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f1: Autoprotection occurs in the rat and the mouse following repeat acetaminophen exposure.(a) Dosing protocol used in the study. (b) ALT and (c) AST were determined in rat serum (n = 6). Both biomarkers were significantly elevated in the 1500 mg/kg dose group alone (ANOVA with Tukey post-test, ***p < 0.001; 500 mg/kg circle, 1000 mg/kg square, 1500 mg/kg triangle, vehicle control diamond). (d) H&E staining of liver slices for groups of rats at each time-point in 1500 mg/kg group showed progression of injury (n = 4, representative images shown). (e) ALT and (f) AST were determined in mouse serum (n = 6). Both biomarkers were significantly elevated in the 750 mg/kg dose group alone (ANOVA with Tukey post-test, ***p < 0.001; 250 mg/kg circle, 500 mg/kg square, 750 mg/kg triangle, vehicle control diamond). (g) H&E staining of liver slices for groups of mice at each time-point in 750 mg/kg group showed progression of injury (n = 4, representative images shown).

Mentions: We examined two separate species, rat and mouse, for adaptation to repeat APAP exposure, in order to ensure that this is not a species-selective process and therefore more likely to be relevant to man. The two models were selected because of the similar sensitivity of the rat to human APAP hepatotoxicity91011, and because the mouse is more amenable to genetic modification in order to test the role of specific genes in the process. Rats were dosed orally with 500, 1000 or 1500 mg/kg APAP, and mice with 250, 500 or 750 mg/kg APAP. The doses were chosen in order to monitor autoprotection across a range of sub-toxic, threshold toxic and overtly toxic doses of APAP, to ensure that the drug exposure is relevant to what may occur in humans. Animals were either dosed once at 0 h with sacrifice at 2 h or 24 h, or at 24 h intervals for up to 72 h and sacrificed 24 h after the final dose administered. An outline of the dosing protocol is shown in Fig. 1a. At the 1500 mg/kg dose, at 48 h, rats exhibited rises in circulating liver enzymes, showing a peak serum alanine aminotransferase (ALT) rise 36-fold above vehicle controls, and a 33-fold serum aspartate aminotransferase (AST) rise over control (Fig. 1b,c). Both markers returned to normal levels by 96 h. Histopathology analyses were performed in order to validate the model of liver injury (representative images are shown, Fig. 1d). Although substantial hepatocellular damage was seen at 48 h, this injury had largely resolved by 72 h, despite the animals continuing to receive a daily toxic dose of APAP.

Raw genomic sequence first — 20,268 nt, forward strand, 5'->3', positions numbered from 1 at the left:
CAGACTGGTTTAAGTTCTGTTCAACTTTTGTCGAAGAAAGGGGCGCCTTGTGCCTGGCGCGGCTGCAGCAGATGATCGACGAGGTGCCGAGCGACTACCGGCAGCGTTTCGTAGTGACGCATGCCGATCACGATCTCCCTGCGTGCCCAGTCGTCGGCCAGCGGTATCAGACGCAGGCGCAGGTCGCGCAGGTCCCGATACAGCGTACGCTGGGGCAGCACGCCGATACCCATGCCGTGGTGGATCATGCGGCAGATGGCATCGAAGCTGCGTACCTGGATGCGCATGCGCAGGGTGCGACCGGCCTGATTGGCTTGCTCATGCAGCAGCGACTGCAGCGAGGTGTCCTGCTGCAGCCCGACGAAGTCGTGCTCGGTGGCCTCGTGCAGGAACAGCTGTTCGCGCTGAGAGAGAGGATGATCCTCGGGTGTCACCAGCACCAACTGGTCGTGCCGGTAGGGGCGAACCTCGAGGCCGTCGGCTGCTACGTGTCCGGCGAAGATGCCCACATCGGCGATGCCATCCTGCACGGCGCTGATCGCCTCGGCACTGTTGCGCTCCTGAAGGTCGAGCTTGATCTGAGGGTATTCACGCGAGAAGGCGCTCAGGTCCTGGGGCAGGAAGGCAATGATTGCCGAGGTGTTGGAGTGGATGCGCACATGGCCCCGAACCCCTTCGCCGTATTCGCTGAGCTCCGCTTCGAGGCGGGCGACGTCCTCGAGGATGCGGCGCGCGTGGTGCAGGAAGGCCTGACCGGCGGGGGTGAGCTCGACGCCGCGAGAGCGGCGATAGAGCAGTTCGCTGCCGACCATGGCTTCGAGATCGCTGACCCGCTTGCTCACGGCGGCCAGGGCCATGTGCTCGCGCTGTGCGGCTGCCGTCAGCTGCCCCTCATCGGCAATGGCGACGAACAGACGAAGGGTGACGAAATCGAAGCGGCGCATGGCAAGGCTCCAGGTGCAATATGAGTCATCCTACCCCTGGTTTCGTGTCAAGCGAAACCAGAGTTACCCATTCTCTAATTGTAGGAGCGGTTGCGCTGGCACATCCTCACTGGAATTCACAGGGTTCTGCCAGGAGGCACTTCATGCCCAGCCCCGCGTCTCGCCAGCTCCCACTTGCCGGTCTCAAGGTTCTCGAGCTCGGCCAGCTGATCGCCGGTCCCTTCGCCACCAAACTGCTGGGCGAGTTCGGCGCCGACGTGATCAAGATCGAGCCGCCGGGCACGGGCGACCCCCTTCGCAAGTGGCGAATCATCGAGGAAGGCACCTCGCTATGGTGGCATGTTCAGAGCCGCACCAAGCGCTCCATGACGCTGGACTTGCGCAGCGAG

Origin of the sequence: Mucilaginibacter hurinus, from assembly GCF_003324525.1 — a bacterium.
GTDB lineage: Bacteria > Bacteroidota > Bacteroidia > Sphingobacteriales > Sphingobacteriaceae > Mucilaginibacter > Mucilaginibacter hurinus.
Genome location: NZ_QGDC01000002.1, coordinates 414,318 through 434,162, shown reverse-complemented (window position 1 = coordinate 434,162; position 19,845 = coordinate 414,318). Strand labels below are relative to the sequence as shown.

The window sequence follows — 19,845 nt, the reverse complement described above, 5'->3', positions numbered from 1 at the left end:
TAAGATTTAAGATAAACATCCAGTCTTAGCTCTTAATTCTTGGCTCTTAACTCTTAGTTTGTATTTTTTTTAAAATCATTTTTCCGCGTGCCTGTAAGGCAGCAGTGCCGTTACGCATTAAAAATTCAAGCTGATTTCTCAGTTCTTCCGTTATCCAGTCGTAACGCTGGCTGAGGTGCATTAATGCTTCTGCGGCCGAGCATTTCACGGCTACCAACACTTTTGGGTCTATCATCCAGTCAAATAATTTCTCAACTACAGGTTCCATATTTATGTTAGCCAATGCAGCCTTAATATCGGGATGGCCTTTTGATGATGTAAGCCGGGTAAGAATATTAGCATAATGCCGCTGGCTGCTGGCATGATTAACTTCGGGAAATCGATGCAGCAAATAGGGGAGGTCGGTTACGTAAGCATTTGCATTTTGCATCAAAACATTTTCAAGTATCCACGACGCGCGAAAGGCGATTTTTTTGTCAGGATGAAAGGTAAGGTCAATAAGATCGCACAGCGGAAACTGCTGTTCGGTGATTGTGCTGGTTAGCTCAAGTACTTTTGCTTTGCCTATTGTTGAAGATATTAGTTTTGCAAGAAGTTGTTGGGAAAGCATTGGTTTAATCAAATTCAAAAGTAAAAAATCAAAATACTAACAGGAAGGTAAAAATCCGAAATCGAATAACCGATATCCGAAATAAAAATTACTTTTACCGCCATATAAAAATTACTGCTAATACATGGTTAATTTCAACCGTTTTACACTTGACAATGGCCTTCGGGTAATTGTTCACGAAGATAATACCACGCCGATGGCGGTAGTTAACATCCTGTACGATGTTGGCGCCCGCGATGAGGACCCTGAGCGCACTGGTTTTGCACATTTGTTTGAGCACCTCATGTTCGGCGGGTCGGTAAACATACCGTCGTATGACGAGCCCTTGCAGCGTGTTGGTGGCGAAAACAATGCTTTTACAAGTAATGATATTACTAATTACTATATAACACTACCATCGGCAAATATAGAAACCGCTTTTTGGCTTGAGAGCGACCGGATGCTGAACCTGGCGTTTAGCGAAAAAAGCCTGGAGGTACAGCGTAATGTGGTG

Adaptation to acetaminophen exposure elicits major changes in expression and distribution of the hepatic proteome.